Thursday, January 7, 2010


“At daybreak, Lord, You hear my voice; at daybreak I plead my case before You and watch expectantly.” (Psalm 5:3)

The events of life can build up layers of stress and duress until we feel beset by them. We find ourselves needing a place of refuge some days, a place where we find both rest and resolution. Sometimes we even feel the need to get there quick!

David had those days, and Psalm 5 seems to be one of them. In verse 3 he says that he went to the Lord at “daybreak,” and the repetition of that word reveals the urgency he felt. And, of course, seeking the Lord at daybreak reveals not only urgency but extreme need.

Urgency and need are clear in what David says, but maybe there is a parallel principle we should explore, one that could lead to a great practice. Maybe there is great benefit in seeking the Lord daily at “daybreak,” regardless of the level of duress. Daybreak is a wonderful time of the day for meeting with God and then watching as He leads us through the day. If a literal “daybreak” is difficult, then maybe “first thing in the morning” will do.

Those who seek the Lord early will find the rest of the day more joyful, for the Lord is a refuge of joy.

Lord, Today be our refuge as we early come to You. We trust Your faithful love. Amen.

Wednesday, January 6, 2010

Heart Joy

“You have put more joy in my heart than they have when their grain and new wine abound. I will both lie down and sleep in peace, for You alone, Lord, make me live in safety.” (Psalm 4:7-8)

Having life’s basics – like food and drink and shelter – creates a sense of safety, and having them in abundance creates a sense of security, causing people to relax and rejoice. The result is “heart joy,” and that is the kind of joy that allows us to lie down and sleep in peace. We can do so because we know all is well.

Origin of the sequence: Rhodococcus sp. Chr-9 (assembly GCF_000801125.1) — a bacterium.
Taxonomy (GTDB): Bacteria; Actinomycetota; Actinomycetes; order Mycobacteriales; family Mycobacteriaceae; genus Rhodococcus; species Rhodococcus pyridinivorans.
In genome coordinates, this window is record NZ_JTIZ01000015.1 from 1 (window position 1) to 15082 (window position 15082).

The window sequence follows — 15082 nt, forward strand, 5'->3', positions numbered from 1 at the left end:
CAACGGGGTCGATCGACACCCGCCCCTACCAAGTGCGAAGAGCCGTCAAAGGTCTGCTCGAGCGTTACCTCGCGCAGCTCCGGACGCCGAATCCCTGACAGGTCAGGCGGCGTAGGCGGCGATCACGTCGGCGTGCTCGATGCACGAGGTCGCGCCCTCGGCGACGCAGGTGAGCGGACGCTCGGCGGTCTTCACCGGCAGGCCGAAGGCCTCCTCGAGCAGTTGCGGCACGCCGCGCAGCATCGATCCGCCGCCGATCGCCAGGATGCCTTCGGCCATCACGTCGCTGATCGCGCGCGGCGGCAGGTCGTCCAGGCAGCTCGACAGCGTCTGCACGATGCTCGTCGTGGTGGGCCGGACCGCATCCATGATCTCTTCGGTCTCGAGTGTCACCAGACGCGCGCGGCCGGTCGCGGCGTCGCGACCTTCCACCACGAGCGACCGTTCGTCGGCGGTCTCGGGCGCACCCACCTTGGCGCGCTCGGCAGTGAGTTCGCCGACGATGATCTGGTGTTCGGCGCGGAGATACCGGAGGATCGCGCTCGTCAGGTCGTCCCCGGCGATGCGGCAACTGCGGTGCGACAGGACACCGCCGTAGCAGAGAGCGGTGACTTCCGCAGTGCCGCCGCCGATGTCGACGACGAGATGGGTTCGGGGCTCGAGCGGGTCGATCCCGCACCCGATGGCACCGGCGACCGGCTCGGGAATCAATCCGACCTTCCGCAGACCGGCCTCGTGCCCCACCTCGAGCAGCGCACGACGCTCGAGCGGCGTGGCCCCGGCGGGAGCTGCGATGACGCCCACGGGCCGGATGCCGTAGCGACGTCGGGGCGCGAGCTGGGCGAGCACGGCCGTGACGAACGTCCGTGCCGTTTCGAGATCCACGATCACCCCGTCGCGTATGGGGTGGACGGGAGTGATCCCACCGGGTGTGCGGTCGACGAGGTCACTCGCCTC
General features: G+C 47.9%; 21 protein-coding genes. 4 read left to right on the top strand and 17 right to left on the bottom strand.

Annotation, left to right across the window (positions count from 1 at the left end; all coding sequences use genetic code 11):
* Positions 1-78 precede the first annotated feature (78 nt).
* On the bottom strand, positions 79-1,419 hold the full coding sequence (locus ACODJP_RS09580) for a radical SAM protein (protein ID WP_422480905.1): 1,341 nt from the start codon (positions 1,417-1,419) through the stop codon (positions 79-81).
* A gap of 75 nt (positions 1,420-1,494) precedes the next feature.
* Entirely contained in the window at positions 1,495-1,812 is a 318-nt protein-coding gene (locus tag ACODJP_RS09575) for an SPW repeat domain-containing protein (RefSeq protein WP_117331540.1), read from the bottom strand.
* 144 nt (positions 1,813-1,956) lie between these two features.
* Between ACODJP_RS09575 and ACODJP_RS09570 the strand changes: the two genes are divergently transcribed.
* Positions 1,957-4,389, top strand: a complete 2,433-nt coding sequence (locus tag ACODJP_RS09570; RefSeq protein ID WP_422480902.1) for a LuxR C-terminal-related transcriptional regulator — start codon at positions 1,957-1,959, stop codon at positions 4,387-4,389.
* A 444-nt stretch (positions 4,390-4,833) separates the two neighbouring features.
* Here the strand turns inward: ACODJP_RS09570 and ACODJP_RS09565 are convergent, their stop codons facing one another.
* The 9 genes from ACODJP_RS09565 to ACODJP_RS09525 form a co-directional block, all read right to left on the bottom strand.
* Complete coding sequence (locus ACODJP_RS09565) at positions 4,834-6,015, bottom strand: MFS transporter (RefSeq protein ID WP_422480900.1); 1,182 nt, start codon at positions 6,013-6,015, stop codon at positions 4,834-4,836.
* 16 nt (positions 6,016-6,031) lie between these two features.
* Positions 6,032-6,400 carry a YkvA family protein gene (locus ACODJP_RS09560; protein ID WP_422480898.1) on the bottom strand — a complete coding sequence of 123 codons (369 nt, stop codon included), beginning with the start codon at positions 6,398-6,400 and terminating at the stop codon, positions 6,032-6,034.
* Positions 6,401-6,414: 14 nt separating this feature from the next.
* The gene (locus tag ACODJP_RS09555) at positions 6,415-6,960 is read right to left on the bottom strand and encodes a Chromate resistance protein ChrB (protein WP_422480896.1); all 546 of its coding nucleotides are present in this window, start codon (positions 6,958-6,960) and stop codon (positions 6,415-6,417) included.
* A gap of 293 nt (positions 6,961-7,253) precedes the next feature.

So where does this heart joy come from? Is it purely a matter of having basic human needs met? David says that it come from the Lord. “YOU have put more joy in my heart,” says David. But is this arbitrary? Does it just “happen?” No. An expanded examination of Psalm 4 teaches us how it’s done.

The psalm begins with David’s prayer before God. Prayer is always the starting point on the journey to heart joy. We simply turn to God in humility and dependence. His presence then becomes the ultimate source of joy.

The next leg of the journey is knowledge. Verse 3 reads, “Know that the Lord has set apart the faithful for Himself.” The knowledge or awareness that we belong to God and are set apart to Him helps us to relax in Him. Knowing that the Almighty is our refuge sets up joy.

The third leg of the journey is reflection. “Be angry and do not sin; on your bed, reflect in your heart and be still.” When we reflect on those events or people that have disturbed our “shalom,” and when we determine that we will not go the way of an angry sin response, and when in our reflections we move toward God and His sovereignty and come before Him in stillness, that is when we arrive at heart joy.